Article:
“Pilot Biggles to Copilot Biggles, do you read copilot?” Biggles said into the mouthpiece once they had reached 10,000 feet.
“Meow!” the cat shrieked in terror as it struggled to free itself from the complex of webbing Biggles had used to tie it in.
“Meow it is, old bean,” Biggles smoked a pipe and flew the airplane with his feet. He wasn’t the famous Biggles for nothing. “What’s our E.T.A.?”
“That soon, still time enough for a spot of tea, do you want Irish Breakfast or Earl Grey? I expect you’ll want milk.”
The cup of tea blew straight out of the cup and covered the moggy in Irish Breakfast. The sound of the aircraft, the rush of the wind, and the presence of captain James Bigglesworth was too much for it and it relieved itself at every opportunity. The ground crew was going to have a fit when they saw the cockpit.
They soon flew into a sandstorm that not only filled the intake valves, it also covered the instruments and swamped the cockpit with sand up to the ankles. Under any other pilot, the plane would have gone down faster than an archdeacon on the under-fifteen rugby team, but Biggles managed to achieve the impossible by redirecting the exhaust pipe to the front of the intake and blew all the sand out - quicker than the above mentioned archdeacon discovering the Parents and Friends Association was due in the Gym in five minutes.
Meanwhile the cat had wriggled itself free and was climbing out on the wing, to get as far away as possible from the madman in the cockpit. Biggles was having none of this, put the plane on autopilot, an instrument the plane didn’t possess and joined the cat on the wing for a spot of catch-the-frenzied-moggy, before finally dragging it back to the cockpit and tying it back in again. Just in time to stop the plane nose-diving into the side of a mountain.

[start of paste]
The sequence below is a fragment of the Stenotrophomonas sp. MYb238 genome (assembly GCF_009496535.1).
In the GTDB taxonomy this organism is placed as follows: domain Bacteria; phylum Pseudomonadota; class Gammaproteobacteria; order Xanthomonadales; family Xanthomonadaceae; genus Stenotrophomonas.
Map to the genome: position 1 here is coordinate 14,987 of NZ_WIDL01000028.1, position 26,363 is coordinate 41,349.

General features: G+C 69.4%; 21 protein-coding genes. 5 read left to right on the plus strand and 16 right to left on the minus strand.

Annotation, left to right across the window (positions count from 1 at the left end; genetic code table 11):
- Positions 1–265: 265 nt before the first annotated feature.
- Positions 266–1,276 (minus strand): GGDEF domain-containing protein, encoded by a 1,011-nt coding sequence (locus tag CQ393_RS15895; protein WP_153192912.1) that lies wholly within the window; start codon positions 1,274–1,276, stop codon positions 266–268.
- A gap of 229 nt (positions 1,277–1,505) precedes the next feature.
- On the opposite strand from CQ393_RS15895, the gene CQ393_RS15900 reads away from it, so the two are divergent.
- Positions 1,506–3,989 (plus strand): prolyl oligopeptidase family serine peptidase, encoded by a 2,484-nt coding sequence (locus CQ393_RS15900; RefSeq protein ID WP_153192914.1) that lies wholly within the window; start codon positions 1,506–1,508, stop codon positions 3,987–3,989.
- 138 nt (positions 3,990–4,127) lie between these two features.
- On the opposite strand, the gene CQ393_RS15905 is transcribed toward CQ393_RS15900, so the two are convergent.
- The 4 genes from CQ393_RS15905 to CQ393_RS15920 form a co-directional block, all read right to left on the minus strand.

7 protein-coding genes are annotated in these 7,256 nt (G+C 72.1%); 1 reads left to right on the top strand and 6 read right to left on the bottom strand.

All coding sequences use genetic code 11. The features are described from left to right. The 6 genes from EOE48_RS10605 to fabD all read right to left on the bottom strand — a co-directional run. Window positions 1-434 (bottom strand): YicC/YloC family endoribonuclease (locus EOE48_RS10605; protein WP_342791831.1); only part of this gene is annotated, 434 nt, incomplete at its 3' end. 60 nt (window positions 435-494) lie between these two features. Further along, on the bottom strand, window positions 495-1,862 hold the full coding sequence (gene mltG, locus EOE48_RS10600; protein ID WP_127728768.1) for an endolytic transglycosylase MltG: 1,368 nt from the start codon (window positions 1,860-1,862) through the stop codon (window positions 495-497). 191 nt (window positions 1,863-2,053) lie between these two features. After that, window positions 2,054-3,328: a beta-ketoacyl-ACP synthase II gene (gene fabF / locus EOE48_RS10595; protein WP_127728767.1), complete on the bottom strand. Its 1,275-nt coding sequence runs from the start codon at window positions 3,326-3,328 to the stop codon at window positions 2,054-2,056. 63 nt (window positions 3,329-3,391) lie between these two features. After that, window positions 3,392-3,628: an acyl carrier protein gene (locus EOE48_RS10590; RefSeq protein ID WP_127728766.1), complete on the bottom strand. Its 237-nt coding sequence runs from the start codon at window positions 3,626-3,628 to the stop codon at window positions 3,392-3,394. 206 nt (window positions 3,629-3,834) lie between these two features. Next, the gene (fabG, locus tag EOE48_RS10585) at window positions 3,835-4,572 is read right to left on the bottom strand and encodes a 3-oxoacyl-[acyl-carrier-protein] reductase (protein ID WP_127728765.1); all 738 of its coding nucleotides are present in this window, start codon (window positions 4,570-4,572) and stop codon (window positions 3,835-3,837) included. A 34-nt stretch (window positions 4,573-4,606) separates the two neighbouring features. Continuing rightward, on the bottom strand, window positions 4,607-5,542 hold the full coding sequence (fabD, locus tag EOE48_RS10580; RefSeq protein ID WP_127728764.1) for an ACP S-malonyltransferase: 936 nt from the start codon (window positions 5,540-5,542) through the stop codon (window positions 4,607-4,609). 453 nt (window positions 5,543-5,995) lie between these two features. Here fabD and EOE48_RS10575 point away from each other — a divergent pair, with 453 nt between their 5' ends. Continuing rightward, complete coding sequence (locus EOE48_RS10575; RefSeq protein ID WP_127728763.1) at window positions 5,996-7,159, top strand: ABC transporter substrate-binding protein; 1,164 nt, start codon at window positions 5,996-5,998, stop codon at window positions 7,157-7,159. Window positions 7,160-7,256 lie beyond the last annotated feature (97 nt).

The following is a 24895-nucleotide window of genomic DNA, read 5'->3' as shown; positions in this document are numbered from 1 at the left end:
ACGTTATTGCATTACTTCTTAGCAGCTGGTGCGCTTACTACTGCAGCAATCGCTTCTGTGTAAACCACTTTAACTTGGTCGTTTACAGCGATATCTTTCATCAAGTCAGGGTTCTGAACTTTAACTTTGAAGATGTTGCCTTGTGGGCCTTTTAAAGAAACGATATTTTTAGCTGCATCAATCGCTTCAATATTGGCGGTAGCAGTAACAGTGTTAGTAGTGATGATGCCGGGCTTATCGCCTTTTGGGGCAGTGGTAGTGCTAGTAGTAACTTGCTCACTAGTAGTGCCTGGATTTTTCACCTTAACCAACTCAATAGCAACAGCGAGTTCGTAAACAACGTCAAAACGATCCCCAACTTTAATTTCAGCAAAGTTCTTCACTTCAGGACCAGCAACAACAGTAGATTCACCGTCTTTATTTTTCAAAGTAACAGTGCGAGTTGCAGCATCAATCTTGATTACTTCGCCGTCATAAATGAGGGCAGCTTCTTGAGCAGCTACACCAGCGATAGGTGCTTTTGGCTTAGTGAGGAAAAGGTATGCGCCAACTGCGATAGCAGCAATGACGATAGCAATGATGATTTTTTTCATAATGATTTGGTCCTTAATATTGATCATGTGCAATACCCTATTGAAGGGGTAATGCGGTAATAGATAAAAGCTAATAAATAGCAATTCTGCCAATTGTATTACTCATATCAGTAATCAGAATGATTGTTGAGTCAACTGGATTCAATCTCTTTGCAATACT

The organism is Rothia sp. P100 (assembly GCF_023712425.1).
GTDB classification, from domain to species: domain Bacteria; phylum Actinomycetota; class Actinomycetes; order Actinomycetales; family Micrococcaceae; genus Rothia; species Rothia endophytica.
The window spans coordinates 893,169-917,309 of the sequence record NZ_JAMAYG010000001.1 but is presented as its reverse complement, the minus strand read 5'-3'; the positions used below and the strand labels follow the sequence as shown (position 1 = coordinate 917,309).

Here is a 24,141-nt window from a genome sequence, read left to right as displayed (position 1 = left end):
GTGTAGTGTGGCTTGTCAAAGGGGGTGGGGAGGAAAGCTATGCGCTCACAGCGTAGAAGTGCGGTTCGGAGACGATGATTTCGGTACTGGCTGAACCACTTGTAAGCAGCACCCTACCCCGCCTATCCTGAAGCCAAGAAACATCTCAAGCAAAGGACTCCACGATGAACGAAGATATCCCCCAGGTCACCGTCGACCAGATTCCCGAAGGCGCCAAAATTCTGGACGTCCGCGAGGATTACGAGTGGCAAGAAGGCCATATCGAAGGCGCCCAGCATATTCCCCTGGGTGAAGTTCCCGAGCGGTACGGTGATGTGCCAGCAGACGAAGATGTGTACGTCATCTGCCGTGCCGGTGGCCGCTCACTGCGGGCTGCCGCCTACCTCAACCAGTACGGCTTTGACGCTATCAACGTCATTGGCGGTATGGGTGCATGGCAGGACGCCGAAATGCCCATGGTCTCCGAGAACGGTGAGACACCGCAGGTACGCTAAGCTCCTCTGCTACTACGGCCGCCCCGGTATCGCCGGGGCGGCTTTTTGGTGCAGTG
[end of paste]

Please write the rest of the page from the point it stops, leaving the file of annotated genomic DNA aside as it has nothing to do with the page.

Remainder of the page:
Three minutes later the Ack-Ack over Bushehr opened up with all the fury of Madeline College all girls hockey team, as 100,000 Iranian troops let fire with enough ground to air missiles to bring down a category nine hurricane.
“I say Copilot Biggles!” Biggles whistled through his moustache, “the blighters are expecting us.” As he ducked and weaved through the maelstrom of gyrating missiles with all the aplomb of Bradman discovering a dozen Bengal tigers hurtling down the pitch.
That Biggles was able to avoid be hit while flying a fifty year old plane, says as much about the inadequate training the Iranians gave their troops as it did about how amazing was the famous Biggles. It couldn’t last long, and it didn’t, as the plane suddenly gave up the ghost and pointed directly to the ground; a move the Iranian guards were not expecting as the plane came screaming towards them, accompanied by the caterwauling of both Biggles and his co-pilot. At the last moment, Biggles pulled a 90 degree turn out of the exhaust pipe and landed on the roof of the Bushehr Nuclear Power Plant.